We all need to visit the dark side of the innovation moon. I am more than happy to walk alongside you, actually I’d welcome it, as we all gain a new perspective when we do make any journey.

Placing Design into the Innovation Equation

Let me be clear, this is not my blog entry I really wish it was. It is the relevant part of a blog written by Sarah Stein Greenberg ( that just seemed to hit one of those ‘buttons’ that sum something up so well, and in this case, I think the best compliment is to just share it. I’ve put in what I feel are appropriate headings for ease of reading only.

It is about the power of design and interaction to make something new happen fast.

Tackling messy problems

“A pressing question for more established economies… is how to foster more entrepreneurship and innovation despite greater stability and predictability. One method that companies and individuals are adopting is design thinking—the approach of scaling or “group-sizing” the way that solo designers have always worked to enable to cross-functional teams tackle messy problems that don’t fit neatly into any one person’s job description or academic discipline.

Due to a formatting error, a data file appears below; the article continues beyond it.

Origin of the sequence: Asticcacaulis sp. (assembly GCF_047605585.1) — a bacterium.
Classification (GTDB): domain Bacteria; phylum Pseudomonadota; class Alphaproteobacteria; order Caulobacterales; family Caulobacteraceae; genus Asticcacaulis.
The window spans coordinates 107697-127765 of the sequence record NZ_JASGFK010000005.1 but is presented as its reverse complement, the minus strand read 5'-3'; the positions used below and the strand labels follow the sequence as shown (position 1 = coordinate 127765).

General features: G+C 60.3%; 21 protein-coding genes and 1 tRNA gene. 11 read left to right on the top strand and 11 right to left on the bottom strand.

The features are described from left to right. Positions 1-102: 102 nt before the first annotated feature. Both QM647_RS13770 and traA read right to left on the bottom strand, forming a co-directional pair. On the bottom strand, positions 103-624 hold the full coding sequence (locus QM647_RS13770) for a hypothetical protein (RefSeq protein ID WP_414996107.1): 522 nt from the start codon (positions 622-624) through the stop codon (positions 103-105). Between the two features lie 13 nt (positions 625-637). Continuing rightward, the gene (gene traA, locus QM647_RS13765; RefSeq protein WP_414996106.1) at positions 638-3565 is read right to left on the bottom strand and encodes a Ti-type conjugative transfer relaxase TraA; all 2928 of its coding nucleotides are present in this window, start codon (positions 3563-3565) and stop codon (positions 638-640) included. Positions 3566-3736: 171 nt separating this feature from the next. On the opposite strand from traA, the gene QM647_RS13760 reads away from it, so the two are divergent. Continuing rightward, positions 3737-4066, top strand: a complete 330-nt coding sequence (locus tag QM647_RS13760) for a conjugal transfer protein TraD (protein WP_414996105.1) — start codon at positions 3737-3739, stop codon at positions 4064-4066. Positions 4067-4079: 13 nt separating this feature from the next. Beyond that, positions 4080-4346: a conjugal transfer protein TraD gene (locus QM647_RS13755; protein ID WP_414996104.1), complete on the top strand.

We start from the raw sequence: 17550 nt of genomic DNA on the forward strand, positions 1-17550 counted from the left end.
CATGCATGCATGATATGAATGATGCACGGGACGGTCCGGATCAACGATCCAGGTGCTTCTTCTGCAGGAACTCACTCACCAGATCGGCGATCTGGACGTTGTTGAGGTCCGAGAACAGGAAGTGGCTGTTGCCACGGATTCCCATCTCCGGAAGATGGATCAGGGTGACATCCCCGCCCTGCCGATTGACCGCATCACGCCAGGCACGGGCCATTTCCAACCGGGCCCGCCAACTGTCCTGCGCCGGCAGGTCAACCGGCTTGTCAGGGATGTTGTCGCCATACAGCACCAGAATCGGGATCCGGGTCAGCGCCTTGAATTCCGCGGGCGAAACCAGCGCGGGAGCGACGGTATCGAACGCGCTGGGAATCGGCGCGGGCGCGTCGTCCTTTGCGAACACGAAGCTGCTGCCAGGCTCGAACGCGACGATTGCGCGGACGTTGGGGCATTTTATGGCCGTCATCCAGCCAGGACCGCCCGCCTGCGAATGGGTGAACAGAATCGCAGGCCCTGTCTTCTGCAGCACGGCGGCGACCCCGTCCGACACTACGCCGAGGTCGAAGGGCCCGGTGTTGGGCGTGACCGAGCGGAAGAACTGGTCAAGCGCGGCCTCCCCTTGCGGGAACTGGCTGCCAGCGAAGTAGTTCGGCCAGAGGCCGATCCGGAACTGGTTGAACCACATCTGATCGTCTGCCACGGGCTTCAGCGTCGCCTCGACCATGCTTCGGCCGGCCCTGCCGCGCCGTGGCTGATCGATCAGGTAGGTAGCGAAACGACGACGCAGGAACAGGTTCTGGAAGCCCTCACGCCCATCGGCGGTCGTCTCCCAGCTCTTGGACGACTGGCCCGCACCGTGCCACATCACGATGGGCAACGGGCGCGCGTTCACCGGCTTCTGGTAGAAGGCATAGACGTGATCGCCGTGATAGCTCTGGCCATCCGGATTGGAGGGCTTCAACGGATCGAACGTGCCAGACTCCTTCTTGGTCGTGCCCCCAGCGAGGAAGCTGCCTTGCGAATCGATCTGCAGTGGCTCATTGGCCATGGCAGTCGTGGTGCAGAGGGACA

Design thinking is one way to simulate some of the extremely dynamic conditions of an emerging economy and foster entrepreneurship in the US.

Forcing direct contact with users

Continue reading

People buy meaning not product

A little while ago I was talking to the Marketing Director of one of the leading consumer goods companies here in Europe and we began talking around his question “where does design fit in innovation and consumer goods?”